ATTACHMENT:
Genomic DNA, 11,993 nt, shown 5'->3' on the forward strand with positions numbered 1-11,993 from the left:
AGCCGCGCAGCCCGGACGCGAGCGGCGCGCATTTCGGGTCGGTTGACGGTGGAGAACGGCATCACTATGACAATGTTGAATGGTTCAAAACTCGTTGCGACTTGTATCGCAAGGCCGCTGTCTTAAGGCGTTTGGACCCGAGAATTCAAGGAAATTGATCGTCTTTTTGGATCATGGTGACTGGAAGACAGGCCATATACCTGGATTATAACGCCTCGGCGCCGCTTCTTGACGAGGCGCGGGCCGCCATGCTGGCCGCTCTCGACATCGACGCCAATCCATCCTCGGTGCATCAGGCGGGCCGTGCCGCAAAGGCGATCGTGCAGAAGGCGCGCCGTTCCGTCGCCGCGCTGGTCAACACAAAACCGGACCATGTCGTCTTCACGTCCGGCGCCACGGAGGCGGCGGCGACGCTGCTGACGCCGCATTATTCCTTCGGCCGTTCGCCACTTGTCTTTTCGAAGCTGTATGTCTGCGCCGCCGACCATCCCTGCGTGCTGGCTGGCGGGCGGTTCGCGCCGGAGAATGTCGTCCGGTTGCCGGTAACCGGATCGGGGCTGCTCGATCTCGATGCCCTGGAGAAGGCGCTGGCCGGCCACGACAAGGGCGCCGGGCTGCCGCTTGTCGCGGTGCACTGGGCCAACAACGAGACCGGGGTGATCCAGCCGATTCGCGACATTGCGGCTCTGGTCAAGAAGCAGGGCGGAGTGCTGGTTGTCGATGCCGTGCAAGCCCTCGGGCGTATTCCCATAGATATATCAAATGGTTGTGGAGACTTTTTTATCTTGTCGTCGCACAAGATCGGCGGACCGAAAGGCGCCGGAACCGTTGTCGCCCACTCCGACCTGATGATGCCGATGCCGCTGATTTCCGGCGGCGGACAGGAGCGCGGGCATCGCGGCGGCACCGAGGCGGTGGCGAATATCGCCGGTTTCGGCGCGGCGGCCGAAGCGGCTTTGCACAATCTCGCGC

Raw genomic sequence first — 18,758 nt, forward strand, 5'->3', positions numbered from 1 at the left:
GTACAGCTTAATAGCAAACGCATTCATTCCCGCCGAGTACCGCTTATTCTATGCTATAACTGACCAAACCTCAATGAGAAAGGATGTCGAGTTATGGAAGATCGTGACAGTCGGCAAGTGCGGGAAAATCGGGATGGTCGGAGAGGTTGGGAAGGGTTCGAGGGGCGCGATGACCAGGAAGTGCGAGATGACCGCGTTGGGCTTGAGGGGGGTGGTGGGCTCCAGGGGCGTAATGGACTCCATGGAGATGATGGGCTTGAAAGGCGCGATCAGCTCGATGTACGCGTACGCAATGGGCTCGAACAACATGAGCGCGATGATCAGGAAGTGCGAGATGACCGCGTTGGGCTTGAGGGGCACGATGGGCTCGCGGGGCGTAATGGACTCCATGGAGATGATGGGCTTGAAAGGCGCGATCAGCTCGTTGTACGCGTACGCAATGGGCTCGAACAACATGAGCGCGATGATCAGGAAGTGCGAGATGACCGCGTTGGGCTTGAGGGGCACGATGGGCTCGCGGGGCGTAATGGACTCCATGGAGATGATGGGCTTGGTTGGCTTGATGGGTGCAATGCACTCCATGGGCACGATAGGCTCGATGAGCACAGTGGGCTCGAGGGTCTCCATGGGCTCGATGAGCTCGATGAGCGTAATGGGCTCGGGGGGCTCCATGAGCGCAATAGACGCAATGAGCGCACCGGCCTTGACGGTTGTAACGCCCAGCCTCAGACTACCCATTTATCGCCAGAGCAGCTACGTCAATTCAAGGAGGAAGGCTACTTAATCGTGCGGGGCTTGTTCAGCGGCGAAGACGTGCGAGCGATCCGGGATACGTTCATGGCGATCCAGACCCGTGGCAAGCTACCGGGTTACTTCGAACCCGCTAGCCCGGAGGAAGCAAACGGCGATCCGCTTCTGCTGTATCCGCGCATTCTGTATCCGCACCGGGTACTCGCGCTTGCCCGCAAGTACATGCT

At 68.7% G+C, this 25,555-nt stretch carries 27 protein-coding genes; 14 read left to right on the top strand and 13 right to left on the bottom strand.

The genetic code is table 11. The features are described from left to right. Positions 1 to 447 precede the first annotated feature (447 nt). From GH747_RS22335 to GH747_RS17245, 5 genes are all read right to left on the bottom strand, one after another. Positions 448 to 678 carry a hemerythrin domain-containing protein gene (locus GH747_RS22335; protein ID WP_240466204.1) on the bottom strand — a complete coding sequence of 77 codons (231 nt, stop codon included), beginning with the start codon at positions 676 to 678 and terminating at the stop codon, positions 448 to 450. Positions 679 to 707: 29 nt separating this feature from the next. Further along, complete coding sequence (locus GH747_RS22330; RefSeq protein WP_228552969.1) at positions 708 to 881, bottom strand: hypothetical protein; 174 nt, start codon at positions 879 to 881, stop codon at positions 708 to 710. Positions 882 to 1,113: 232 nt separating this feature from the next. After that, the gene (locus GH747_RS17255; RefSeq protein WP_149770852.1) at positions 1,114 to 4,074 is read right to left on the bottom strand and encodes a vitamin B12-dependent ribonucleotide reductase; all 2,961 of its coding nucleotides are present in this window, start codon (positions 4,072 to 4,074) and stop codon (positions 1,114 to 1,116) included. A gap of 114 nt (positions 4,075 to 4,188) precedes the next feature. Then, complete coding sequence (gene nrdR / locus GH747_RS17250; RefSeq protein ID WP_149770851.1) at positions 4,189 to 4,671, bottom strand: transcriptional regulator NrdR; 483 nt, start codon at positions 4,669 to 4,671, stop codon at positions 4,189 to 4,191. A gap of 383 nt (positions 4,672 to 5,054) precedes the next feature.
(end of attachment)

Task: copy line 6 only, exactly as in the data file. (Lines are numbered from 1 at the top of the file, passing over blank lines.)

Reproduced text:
The genetic code is table 11. The features are described from left to right. Positions 1 to 447 precede the first annotated feature (447 nt). From GH747_RS22335 to GH747_RS17245, 5 genes are all read right to left on the bottom strand, one after another. Positions 448 to 678 carry a hemerythrin domain-containing protein gene (locus GH747_RS22335; protein ID WP_240466204.1) on the bottom strand — a complete coding sequence of 77 codons (231 nt, stop codon included), beginning with the start codon at positions 676 to 678 and terminating at the stop codon, positions 448 to 450. Positions 679 to 707: 29 nt separating this feature from the next. Further along, complete coding sequence (locus GH747_RS22330; RefSeq protein WP_228552969.1) at positions 708 to 881, bottom strand: hypothetical protein; 174 nt, start codon at positions 879 to 881, stop codon at positions 708 to 710. Positions 882 to 1,113: 232 nt separating this feature from the next. After that, the gene (locus GH747_RS17255; RefSeq protein WP_149770852.1) at positions 1,114 to 4,074 is read right to left on the bottom strand and encodes a vitamin B12-dependent ribonucleotide reductase; all 2,961 of its coding nucleotides are present in this window, start codon (positions 4,072 to 4,074) and stop codon (positions 1,114 to 1,116) included. A gap of 114 nt (positions 4,075 to 4,188) precedes the next feature. Then, complete coding sequence (gene nrdR / locus GH747_RS17250; RefSeq protein ID WP_149770851.1) at positions 4,189 to 4,671, bottom strand: transcriptional regulator NrdR; 483 nt, start codon at positions 4,669 to 4,671, stop codon at positions 4,189 to 4,191. A gap of 383 nt (positions 4,672 to 5,054) precedes the next feature.